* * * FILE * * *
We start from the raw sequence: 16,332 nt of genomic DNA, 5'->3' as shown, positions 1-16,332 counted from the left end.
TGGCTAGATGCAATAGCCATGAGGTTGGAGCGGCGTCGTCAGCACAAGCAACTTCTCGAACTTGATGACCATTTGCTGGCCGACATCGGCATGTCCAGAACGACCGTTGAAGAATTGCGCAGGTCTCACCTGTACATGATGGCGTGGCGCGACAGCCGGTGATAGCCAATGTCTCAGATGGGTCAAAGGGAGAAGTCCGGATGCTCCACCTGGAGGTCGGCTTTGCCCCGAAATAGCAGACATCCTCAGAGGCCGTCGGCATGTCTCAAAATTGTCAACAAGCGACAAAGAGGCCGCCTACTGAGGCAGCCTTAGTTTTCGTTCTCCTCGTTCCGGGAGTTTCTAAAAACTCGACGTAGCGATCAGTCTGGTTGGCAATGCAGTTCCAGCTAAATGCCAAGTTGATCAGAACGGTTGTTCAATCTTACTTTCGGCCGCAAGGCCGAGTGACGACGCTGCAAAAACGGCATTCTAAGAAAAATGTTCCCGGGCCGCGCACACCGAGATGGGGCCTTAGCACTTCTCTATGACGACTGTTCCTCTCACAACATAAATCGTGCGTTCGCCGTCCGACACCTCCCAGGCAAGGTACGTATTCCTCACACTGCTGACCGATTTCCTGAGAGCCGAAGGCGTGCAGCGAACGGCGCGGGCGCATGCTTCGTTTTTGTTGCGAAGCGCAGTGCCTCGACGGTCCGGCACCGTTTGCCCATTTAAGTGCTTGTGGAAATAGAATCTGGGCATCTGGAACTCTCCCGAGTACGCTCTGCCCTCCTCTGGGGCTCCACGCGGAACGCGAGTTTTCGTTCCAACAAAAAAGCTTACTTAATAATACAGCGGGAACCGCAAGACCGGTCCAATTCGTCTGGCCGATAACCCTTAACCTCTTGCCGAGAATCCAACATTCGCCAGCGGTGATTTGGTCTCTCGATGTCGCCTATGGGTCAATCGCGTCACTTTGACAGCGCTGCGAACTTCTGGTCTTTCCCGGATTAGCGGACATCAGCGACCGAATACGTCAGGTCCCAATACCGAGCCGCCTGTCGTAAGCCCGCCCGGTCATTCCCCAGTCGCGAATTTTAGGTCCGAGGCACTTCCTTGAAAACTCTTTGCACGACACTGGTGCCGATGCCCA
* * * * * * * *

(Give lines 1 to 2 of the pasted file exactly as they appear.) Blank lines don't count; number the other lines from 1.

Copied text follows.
We start from the raw sequence: 16,332 nt of genomic DNA, 5'->3' as shown, positions 1-16,332 counted from the left end.
TGGCTAGATGCAATAGCCATGAGGTTGGAGCGGCGTCGTCAGCACAAGCAACTTCTCGAACTTGATGACCATTTGCTGGCCGACATCGGCATGTCCAGAACGACCGTTGAAGAATTGCGCAGGTCTCACCTGTACATGATGGCGTGGCGCGACAGCCGGTGATAGCCAATGTCTCAGATGGGTCAAAGGGAGAAGTCCGGATGCTCCACCTGGAGGTCGGCTTTGCCCCGAAATAGCAGACATCCTCAGAGGCCGTCGGCATGTCTCAAAATTGTCAACAAGCGACAAAGAGGCCGCCTACTGAGGCAGCCTTAGTTTTCGTTCTCCTCGTTCCGGGAGTTTCTAAAAACTCGACGTAGCGATCAGTCTGGTTGGCAATGCAGTTCCAGCTAAATGCCAAGTTGATCAGAACGGTTGTTCAATCTTACTTTCGGCCGCAAGGCCGAGTGACGACGCTGCAAAAACGGCATTCTAAGAAAAATGTTCCCGGGCCGCGCACACCGAGATGGGGCCTTAGCACTTCTCTATGACGACTGTTCCTCTCACAACATAAATCGTGCGTTCGCCGTCCGACACCTCCCAGGCAAGGTACGTATTCCTCACACTGCTGACCGATTTCCTGAGAGCCGAAGGCGTGCAGCGAACGGCGCGGGCGCATGCTTCGTTTTTGTTGCGAAGCGCAGTGCCTCGACGGTCCGGCACCGTTTGCCCATTTAAGTGCTTGTGGAAATAGAATCTGGGCATCTGGAACTCTCCCGAGTACGCTCTGCCCTCCTCTGGGGCTCCACGCGGAACGCGAGTTTTCGTTCCAACAAAAAAGCTTACTTAATAATACAGCGGGAACCGCAAGACCGGTCCAATTCGTCTGGCCGATAACCCTTAACCTCTTGCCGAGAATCCAACATTCGCCAGCGGTGATTTGGTCTCTCGATGTCGCCTATGGGTCAATCGCGTCACTTTGACAGCGCTGCGAACTTCTGGTCTTTCCCGGATTAGCGGACATCAGCGACCGAATACGTCAGGTCCCAATACCGAGCCGCCTGTCGTAAGCCCGCCCGGTCATTCCCCAGTCGCGAATTTTAGGTCCGAGGCACTTCCTTGAAAACTCTTTGCACGACACTGGTGCCGATGCCCA